Alert: Chopped Romaine Lettuce Linked To E. coli Outbreak

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The CDC has not yet identified a common grower, supplier, distributor or brand.

The Centers for Disease Control (CDC) says that a multistate E. coli outbreak that has sickened nearly 3 dozen people is linked to lettuce grown in Arizona.

The CDC said last Friday that 35 people across 11 states have become ill from chopped romaine lettuce from Yuma.

22 of them have been hospitalized, including three with kidney failure. No deaths have been reported.

The agency has not identified a common grower, supplier, distributor or brand.

However, officials advise that consumers, restaurants and retailers should throw out any chopped romaine lettuce that came from the Yuma area.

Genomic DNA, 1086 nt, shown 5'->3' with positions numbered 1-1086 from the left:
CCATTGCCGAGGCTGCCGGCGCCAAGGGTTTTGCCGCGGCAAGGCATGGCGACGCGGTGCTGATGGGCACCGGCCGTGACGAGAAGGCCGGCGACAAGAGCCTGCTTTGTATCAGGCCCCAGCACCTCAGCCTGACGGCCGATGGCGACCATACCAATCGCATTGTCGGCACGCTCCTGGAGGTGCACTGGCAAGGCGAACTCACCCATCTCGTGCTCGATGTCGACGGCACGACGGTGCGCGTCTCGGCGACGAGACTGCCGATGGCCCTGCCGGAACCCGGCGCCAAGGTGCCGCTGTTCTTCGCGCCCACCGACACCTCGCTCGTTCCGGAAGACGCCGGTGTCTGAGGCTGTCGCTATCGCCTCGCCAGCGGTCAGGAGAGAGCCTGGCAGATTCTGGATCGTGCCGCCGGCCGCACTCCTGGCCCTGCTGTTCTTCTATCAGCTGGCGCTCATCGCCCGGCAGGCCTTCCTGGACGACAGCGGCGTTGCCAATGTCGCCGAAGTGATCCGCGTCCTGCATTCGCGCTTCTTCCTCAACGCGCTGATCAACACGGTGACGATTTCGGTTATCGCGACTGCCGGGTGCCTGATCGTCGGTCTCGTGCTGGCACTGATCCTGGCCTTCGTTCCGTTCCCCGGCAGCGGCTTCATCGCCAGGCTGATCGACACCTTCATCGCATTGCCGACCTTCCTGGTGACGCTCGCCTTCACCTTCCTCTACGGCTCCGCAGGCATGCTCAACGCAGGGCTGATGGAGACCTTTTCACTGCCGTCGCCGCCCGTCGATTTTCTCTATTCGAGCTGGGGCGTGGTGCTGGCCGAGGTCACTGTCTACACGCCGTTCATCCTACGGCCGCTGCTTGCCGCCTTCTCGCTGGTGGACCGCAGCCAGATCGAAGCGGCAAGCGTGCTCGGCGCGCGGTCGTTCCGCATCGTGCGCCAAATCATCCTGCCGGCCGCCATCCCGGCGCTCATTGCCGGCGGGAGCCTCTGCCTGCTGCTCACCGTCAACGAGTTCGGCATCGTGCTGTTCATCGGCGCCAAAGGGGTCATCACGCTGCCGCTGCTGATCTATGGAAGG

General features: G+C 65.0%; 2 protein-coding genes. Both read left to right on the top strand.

Symptoms of E. coli infection include diarrhea, severe stomach cramps and vomiting.

Yuma is about 185 miles (298 kilometers) southwest of Phoenix. Yuma bills itself as the “winter lettuce capital” and hosts an annual Lettuce Festival.

This is separate from an E. coli outbreak in December and January linked to leafy greens or romaine, which caused dozens of illnesses in the U.S. and Canada and killed at least one person.

The CDC declared that outbreak — its source was not identified in the U.S. — over in January.

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